The project aims to individually retrofit the “energy, water and waste-water systems of 28 contiguous houses in a block situated in Oakland’s northwestern Golden Gate neighborhood” . Homes are to be linked to a solar power grid with storage capabilities and residents will be able to share 28 electrical vehicles (EV) for which charging stations are provided, resulting in round-the-clock reusable energy and sustainable transportation options. Water used in sinks, showers and washing machines will be processed through a recycling system, while the remaining “black water” and collected storm water will be used for compost and irrigation purposes, eliminating water waste and contributing up to 40% in savings. This system guarantees food security through providing the necessary resources to maintain fruit and vegetable gardens and helps to nourish the local environment, resulting in a lush green space devoid of urban heat-island effects .
Image credit: Source 
Though located in Oakland, the EcoBlock Project is not limited to its preliminary area. Adjusting for differing climates and current infrastructure systems, the EcoBlock can be implemented in any city around the world. As such, Fraker and his team have received international interest in the project from countries located in Europe, North Africa and Asia .
Though the project certainly has a positive environmental impact, the team and the projects’ interested parties needed to know the economic and social impacts the project may have. The preliminary planning and research stages involved opportunities for community input, and community needs are a focal point for the design and building process. The project will provide employment opportunities to skilled craftsmen and laborers during the construction process, and will act as an independently resourced island, requiring very few city services. These EcoBlocks will help to raise property value and bring a sense of pride to communities utilizing them .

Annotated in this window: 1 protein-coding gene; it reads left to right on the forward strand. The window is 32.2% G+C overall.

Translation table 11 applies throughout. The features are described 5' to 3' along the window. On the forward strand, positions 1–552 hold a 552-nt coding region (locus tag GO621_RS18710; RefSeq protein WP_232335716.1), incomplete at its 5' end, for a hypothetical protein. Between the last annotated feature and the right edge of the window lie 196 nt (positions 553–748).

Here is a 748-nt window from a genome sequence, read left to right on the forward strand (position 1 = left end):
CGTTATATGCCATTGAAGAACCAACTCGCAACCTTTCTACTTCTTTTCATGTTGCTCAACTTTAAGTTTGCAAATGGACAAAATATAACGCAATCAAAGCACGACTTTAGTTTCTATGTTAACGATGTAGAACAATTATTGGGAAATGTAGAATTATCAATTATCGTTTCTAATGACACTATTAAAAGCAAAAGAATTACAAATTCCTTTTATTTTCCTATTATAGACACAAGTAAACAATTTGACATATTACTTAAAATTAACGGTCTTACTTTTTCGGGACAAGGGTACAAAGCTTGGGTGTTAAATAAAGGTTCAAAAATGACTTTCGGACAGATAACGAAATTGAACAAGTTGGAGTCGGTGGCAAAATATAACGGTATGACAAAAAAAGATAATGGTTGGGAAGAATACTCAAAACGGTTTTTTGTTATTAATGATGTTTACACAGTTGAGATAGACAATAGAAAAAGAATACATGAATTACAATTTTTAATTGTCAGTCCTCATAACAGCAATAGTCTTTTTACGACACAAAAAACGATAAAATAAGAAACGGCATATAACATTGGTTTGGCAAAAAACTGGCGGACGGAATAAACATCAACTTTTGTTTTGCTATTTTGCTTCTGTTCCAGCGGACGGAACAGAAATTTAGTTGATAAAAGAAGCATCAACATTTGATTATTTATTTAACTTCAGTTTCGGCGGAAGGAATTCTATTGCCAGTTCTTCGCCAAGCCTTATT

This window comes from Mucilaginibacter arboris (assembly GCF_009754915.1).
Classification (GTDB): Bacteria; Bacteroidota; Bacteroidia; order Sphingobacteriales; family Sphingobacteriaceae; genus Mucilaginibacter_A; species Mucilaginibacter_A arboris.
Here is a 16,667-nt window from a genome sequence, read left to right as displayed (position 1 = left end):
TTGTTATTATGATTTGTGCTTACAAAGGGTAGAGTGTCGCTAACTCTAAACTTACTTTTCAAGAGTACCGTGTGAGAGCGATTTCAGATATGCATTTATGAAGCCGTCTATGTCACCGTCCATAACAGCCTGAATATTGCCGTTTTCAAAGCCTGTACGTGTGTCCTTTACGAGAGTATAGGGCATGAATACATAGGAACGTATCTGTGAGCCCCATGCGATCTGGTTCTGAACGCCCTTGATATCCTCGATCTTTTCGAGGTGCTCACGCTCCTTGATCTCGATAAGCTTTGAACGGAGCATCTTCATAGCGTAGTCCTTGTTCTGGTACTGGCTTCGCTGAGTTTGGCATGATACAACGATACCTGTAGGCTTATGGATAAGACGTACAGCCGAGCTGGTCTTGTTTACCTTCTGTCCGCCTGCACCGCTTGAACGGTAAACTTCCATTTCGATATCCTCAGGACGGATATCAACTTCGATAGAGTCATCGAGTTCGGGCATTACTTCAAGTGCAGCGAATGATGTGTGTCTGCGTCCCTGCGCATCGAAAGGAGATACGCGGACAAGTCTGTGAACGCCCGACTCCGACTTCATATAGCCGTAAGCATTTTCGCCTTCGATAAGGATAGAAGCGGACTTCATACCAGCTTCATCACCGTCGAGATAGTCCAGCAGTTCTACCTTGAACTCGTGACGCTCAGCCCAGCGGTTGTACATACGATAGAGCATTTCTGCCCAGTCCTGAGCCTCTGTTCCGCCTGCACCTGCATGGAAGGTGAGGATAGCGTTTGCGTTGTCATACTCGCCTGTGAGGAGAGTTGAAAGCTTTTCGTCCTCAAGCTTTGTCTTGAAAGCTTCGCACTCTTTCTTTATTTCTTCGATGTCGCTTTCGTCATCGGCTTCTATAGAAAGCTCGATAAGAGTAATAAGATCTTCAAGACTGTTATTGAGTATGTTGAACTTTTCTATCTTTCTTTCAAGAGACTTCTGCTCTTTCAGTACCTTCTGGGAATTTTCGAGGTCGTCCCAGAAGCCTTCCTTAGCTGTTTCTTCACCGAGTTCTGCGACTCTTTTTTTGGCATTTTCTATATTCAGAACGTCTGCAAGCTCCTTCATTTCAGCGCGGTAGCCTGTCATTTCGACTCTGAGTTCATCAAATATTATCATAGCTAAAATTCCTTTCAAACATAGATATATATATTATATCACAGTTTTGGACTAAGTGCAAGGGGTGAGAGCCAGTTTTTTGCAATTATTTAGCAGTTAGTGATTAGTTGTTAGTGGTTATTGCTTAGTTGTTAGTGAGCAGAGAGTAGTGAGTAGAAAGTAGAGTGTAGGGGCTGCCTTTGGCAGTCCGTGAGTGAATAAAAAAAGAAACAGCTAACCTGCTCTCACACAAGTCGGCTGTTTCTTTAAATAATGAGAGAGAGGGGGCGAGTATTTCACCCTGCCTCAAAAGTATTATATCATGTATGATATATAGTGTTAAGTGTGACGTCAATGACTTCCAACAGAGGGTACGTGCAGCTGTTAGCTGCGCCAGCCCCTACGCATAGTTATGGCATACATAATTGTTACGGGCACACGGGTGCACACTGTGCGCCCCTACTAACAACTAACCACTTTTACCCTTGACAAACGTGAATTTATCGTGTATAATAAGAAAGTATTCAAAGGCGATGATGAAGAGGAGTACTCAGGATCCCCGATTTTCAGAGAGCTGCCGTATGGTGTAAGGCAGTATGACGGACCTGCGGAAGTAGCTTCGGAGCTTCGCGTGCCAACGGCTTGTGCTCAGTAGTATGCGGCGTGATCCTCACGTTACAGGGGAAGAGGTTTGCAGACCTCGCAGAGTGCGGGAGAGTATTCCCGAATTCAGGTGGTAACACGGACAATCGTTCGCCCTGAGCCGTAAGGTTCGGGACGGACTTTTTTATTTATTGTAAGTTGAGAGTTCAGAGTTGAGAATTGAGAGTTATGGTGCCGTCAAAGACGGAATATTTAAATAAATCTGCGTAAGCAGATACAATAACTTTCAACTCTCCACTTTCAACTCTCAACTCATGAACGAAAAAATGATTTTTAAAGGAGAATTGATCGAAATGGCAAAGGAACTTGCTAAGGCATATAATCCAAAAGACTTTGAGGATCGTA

The design team behind the Oakland EcoBlock Project are not the first to share in the idea of retrofitting areas with sustainable practices. There are several similar groups and projects following the same themes, in locations such as Parkmerced and India Basin in San Francisco, the UC Berkeley Global Campus, Denver’s Sun Valley EcoDistrict, the Regen Villages in the Netherlands and in Bayview Glen Snap, Toronto .
The number and variety of projects following this theme demonstrate that sustainable living is the future of housing, should we wish to maintain or improve our quality of life in urban settings. The demand for sustainable practices will grow as climate change produces more extreme weather events around the world. The most vulnerable of our homes are those built in centuries past – without intervention, climate change and its effects will decimate our cities and leave millions stranded.
“Fundamentally, the way we shape cities is a manifestation of the kind of humanity we bring to bear” – Peter Calthorpe, San Francisco-based architect, urban designer and planner, and founding member of Congress for New Urbanism